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Krewe of Isis - Mardi Gras, New Orleans, LA

Did you know ancient processions dedicated to Isis were the precursors to today's parades? Check out this doubloon, a token thrown from riders of floats in in Mardi Gras parades. This one is from the Krewe of Isis in the New Orleans area.

Excerpt from Sacred Places of Goddess: 108 Destinations "

by Karen Tate

"Goddess lives in the rituals of the Catholic Church which assimilated what it could not stamp out. She is an embodiment of life’s earthy pleasures, and nowhere in the United States does she manifest her robust essence with such fun and flair as in her many faces that peak from behind her carnival masque in the Vieux Carre of New Orleans. Author Samuel Kinser cites carnival origins starting in an urban and country reaction to strict Lenten rules and a groundswell of interest in a variety of social and agricultural practices in pre-Christian Celtic, Germanic, Slavic, and Roman sun, wind, and water worship. On the other hand, Henri Schindler, a local author in New Orleans and an expert on Mardi Gras, believes the carnival season in New Orleans has its origins in spring rites of the Greek and Latin world, namely the two celebrations of the Lupercalia and those of the Goddess Cybele and her consort Attis. The ecstatic festival of the Lupercalia, held on February 15th, was associated with Romulus and Remus, said to be the founders of Rome, who had been suckled by a She Wolf (a metaphor for Mother Nature) when they were infants. During the Roman festival dogs and goats were sacrificed in a cave at the foot of Palatine Hill and the meat consumed. Some of the animal’s skin was turned into whips, and its blood used to ritually paint the priests and two youths who were then wiped with wool dipped in milk, the nourishing fluid from the Mother. During the celebration priests chased naked men and women around the Palatine Hill of Rome and through the streets of other towns where the celebration was held, lashing out at them with whips, with the intention, according to Schindler, of forgiving them of their sins. We are reminded of self-flagellation as a penance for sin.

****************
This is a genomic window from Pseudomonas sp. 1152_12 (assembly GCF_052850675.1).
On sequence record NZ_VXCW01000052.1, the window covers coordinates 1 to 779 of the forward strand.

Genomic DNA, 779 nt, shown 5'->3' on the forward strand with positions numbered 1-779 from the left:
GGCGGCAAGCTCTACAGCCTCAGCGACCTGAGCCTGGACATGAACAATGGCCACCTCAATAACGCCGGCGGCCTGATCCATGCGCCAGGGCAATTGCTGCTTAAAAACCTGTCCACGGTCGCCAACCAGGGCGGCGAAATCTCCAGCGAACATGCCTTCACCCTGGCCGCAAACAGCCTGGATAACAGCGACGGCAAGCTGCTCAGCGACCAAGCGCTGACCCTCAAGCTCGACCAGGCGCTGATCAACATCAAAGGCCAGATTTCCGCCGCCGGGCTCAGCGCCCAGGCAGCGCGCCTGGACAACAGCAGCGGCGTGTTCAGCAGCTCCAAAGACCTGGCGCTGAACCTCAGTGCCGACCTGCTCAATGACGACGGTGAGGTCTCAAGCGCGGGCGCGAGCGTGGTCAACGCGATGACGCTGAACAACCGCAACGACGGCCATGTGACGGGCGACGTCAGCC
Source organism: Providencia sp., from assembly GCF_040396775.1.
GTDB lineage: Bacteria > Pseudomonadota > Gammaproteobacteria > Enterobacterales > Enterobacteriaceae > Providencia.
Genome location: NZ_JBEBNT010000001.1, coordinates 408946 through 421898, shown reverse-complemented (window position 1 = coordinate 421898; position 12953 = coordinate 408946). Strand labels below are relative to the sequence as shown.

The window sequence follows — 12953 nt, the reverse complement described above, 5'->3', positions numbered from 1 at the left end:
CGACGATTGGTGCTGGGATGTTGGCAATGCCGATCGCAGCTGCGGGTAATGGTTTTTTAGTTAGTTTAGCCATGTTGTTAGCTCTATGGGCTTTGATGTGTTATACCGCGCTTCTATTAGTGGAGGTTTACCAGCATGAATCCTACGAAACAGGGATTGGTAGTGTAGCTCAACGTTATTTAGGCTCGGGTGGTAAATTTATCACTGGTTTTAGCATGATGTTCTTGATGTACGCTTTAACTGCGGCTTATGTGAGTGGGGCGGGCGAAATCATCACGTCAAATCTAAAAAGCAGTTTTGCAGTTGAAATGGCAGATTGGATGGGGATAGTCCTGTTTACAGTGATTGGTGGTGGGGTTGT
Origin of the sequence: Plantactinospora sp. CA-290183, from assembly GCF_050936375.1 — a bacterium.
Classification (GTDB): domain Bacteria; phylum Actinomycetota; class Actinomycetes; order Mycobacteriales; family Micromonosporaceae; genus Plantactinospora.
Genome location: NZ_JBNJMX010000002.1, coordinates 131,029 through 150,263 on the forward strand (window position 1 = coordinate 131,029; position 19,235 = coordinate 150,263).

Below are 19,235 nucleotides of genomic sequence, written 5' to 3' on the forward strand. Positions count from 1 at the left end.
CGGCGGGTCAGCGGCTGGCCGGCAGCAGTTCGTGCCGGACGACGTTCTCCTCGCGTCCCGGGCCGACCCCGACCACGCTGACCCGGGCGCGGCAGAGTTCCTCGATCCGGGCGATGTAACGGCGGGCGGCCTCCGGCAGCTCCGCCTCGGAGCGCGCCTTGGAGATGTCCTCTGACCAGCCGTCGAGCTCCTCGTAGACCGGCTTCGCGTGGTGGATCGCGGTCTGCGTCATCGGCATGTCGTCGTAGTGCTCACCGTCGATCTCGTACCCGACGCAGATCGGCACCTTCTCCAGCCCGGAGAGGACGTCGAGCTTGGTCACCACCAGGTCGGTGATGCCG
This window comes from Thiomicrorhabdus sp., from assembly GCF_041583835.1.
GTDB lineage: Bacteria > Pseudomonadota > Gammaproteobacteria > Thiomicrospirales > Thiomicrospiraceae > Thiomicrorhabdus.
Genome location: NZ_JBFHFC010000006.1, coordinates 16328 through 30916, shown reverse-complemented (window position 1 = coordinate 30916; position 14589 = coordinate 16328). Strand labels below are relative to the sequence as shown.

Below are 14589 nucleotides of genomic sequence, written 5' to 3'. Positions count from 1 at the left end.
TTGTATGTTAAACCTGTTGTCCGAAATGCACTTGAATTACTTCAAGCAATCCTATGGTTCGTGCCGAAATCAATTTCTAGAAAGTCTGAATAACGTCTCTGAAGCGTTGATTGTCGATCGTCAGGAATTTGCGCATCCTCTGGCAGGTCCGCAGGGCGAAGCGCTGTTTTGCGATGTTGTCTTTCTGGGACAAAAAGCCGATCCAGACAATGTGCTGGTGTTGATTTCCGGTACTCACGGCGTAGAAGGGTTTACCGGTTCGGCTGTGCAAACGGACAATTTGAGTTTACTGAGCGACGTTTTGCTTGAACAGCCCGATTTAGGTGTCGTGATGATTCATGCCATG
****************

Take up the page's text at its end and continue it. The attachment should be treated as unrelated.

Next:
Other sources say women sought out the priests, thinking their touch from the bloody thong would cure them of barrenness in a form of fertility magic. Schindler states the sacramental strips of the whip were called Februa, so it might be a good time to mention Mardi Gras, like Lupercalia, is usually held in February! When there were not enough priests to perform the rituals, laypersons took over the duties and flayed themselves until they felt purified. It is no coincidence Mardi Gras, or Fat Tuesday, is the culmination of the carnival season, followed the next day by Ash Wednesday and the beginning of 40 days of Lent, when Catholics fast and pray and ask forgiveness of their sins. Lent then ends with the celebration of Easter, which marks the resurrection of Jesus, who died and arose for the sins of humankind. It was at Lupercalia, that Antony, the consul at Lupercus, offered a royal diadem to Caesar in 44 BCE. The festival of Lupercalia survived until at least 494 CE when the Bishop of Rome banned the rite and absorbed it into the Feast of Purification for the Virgin.